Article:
Economic Performance in MENA: It is in the Institutions

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Al-Adwani, Shareefa
AlDhafeeri, Hanouf
AlShammari, Nayef
Conference Presentations/Proceedings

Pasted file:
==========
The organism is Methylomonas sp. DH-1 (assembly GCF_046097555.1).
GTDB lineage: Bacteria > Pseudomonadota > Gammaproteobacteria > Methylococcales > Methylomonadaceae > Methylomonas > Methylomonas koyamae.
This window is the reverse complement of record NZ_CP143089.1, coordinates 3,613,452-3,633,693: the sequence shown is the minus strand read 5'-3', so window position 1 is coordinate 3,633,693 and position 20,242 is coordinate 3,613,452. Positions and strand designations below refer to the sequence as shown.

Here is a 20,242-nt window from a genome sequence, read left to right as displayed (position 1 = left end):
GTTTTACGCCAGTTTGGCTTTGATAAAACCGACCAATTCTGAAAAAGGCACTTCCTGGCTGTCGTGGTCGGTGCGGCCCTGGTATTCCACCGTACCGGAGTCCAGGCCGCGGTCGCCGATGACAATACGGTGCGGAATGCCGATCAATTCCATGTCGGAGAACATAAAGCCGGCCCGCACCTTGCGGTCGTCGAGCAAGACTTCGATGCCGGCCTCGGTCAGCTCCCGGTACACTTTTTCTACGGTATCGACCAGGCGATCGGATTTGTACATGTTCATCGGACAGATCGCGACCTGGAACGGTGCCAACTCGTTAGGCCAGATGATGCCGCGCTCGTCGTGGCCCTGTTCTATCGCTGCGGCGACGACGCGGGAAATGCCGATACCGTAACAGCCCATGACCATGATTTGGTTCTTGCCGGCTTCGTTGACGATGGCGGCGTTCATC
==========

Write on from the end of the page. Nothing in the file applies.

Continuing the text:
Many studies suggest regime type—particularly democracy—is associated with economic performance. However, in the Middle East and North Africa, regimes are mostly non-democracies, yet there is a wide variation of economic performance. To understand this variation, this study investigates how institutions impact economic performance in MENA countries. The study utilizes panel data on twenty-one MENA states from 1996 to 2018. The main results of the appropriate fixed-effects model suggest that institutional quality impacts economic performance across countries in MENA. Specifically, the findings show that improvements in labor, investment, public, and political institutions are the key to enhancing real per capita GDP. MENA countries’ different research endowments carry different institutional deliverables in their economies. Resource-rich, labor-poor countries, and OECD countries experience better capacity for the effects of institutions on economic performance. Conversely, labor-abundant MENA countries are shown to experience lower economic performance due to the weak existing institutions. Results of the study provide policy implication to enhance the knowledge setting within the institutions for better economic performance.